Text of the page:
all began in June 1999, with an idea from a local architect friend of Parker's
named John Lupinos. At the time John was working at a Chicago firm called
DLK. The Chicago "Cows On Parade" had just begun, and John suggested
that Parker should paint a cow. John set the wheels in motion, and DLK
said that they would provide the seed funds if Parker's friends could come
up with the rest of the money to buy the blank fiberglass cow.
When the cow was delivered, Scott set about the task of translating his
vision onto the three dimensional canvas:
Parker first applied a base coat of white primer. Over the
next seven days the artist transformed the blank white surface into one
of the most original, creative and fascinating works of the summer.
On the eighth of July, the base colors were applied. The
concept was yet to be revealed. The color palette however was clearly recognizable
as that of Scott W. Parker. Here the cow appears to relax in the late afternoon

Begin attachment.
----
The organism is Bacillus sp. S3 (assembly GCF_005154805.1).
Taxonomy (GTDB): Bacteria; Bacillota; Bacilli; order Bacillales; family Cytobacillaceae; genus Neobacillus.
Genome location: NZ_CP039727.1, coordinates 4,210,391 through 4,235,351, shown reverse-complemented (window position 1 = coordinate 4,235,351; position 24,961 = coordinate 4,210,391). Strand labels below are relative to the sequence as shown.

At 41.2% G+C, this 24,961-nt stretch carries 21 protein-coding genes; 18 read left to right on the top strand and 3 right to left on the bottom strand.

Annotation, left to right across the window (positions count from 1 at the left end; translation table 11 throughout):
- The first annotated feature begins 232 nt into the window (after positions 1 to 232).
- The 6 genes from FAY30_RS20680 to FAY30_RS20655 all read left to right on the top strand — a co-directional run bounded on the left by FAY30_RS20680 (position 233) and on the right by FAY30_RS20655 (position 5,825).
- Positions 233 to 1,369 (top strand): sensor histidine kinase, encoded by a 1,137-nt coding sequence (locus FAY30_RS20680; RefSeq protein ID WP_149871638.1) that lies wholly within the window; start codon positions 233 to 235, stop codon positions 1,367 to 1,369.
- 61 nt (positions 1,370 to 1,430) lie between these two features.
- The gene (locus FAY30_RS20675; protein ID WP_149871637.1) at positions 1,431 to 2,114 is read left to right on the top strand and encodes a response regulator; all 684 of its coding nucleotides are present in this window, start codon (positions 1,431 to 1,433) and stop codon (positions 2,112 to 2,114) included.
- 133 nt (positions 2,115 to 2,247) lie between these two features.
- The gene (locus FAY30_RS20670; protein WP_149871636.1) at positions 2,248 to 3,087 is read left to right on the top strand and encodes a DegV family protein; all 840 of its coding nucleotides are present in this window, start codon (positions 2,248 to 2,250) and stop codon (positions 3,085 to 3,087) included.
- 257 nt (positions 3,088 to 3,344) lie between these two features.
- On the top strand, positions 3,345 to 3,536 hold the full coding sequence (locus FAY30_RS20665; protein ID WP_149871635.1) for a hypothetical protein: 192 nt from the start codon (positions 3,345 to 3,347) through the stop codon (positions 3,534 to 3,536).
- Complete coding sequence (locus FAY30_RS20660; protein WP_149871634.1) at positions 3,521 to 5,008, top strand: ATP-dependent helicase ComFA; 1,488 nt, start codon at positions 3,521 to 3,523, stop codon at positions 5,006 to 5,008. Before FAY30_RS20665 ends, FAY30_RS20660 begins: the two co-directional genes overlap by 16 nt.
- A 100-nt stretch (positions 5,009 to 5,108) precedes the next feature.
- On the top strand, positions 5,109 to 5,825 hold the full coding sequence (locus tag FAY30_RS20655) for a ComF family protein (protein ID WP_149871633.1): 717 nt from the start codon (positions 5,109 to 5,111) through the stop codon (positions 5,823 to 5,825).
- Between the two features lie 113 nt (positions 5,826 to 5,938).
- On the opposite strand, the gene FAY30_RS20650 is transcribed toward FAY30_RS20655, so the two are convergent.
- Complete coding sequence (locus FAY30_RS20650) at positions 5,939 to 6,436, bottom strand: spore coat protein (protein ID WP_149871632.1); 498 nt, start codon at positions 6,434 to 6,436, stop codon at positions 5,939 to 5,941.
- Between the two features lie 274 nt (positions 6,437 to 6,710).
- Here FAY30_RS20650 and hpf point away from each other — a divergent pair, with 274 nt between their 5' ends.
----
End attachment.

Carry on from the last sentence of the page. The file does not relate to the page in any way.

two days of developing the theme, Fenestration becomes more
defined. This photo shows the addition of details applied to the base colors.
Also apparent is the inspiration for this work. Scott Parker wanted to
translate with paint, the play of light as it interacts with the glass
Chicago's skyscrapers. In particular, the way that glass transforms and
blends images from within and without the glass panes. Like fingerprints,
these images are never quite the same. Even a single building will reveal
many faces as the suns rays play upon it during the day.
The next time you have the opportunity, stop and look into the images created
by the facades of buildings
that we see. Notice the reflections and the interiors that blend with the
help of the sun's rays. Hopefully you will see something new. Something
that adds to your appreciation of your surroundings. As it should.
To get an idea of how the intricate details of this work
change over time,
click on this image to increase it's size. You back button will return